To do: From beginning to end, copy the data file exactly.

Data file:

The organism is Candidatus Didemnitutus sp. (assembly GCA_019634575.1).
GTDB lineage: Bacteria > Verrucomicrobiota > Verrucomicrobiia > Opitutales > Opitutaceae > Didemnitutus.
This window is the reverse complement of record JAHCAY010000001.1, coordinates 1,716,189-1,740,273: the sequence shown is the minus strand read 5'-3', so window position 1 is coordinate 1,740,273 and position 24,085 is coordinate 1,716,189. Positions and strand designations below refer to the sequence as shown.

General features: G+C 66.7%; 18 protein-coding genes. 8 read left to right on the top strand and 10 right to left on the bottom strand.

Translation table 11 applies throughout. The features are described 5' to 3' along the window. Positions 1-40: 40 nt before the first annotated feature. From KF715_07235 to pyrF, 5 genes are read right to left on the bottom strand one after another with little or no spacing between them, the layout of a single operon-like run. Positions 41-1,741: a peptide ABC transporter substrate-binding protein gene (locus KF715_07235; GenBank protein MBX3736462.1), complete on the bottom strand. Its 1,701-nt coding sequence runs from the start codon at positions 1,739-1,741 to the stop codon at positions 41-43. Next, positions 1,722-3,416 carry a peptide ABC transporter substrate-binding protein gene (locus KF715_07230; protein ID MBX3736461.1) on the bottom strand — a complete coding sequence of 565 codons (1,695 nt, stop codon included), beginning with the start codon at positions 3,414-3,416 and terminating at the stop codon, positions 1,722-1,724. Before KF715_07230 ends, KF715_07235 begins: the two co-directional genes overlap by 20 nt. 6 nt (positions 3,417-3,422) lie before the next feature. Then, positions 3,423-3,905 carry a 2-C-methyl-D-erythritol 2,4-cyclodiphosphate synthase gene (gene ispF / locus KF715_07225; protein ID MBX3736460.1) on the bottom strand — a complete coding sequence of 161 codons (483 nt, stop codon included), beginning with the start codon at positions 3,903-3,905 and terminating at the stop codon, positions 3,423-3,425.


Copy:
The organism is Candidatus Didemnitutus sp. (assembly GCA_019634575.1).
GTDB lineage: Bacteria > Verrucomicrobiota > Verrucomicrobiia > Opitutales > Opitutaceae > Didemnitutus.
This window is the reverse complement of record JAHCAY010000001.1, coordinates 1,716,189-1,740,273: the sequence shown is the minus strand read 5'-3', so window position 1 is coordinate 1,740,273 and position 24,085 is coordinate 1,716,189. Positions and strand designations below refer to the sequence as shown.

General features: G+C 66.7%; 18 protein-coding genes. 8 read left to right on the top strand and 10 right to left on the bottom strand.

Translation table 11 applies throughout. The features are described 5' to 3' along the window. Positions 1-40: 40 nt before the first annotated feature. From KF715_07235 to pyrF, 5 genes are read right to left on the bottom strand one after another with little or no spacing between them, the layout of a single operon-like run. Positions 41-1,741: a peptide ABC transporter substrate-binding protein gene (locus KF715_07235; GenBank protein MBX3736462.1), complete on the bottom strand. Its 1,701-nt coding sequence runs from the start codon at positions 1,739-1,741 to the stop codon at positions 41-43. Next, positions 1,722-3,416 carry a peptide ABC transporter substrate-binding protein gene (locus KF715_07230; protein ID MBX3736461.1) on the bottom strand — a complete coding sequence of 565 codons (1,695 nt, stop codon included), beginning with the start codon at positions 3,414-3,416 and terminating at the stop codon, positions 1,722-1,724. Before KF715_07230 ends, KF715_07235 begins: the two co-directional genes overlap by 20 nt. 6 nt (positions 3,417-3,422) lie before the next feature. Then, positions 3,423-3,905 carry a 2-C-methyl-D-erythritol 2,4-cyclodiphosphate synthase gene (gene ispF / locus KF715_07225; protein ID MBX3736460.1) on the bottom strand — a complete coding sequence of 161 codons (483 nt, stop codon included), beginning with the start codon at positions 3,903-3,905 and terminating at the stop codon, positions 3,423-3,425.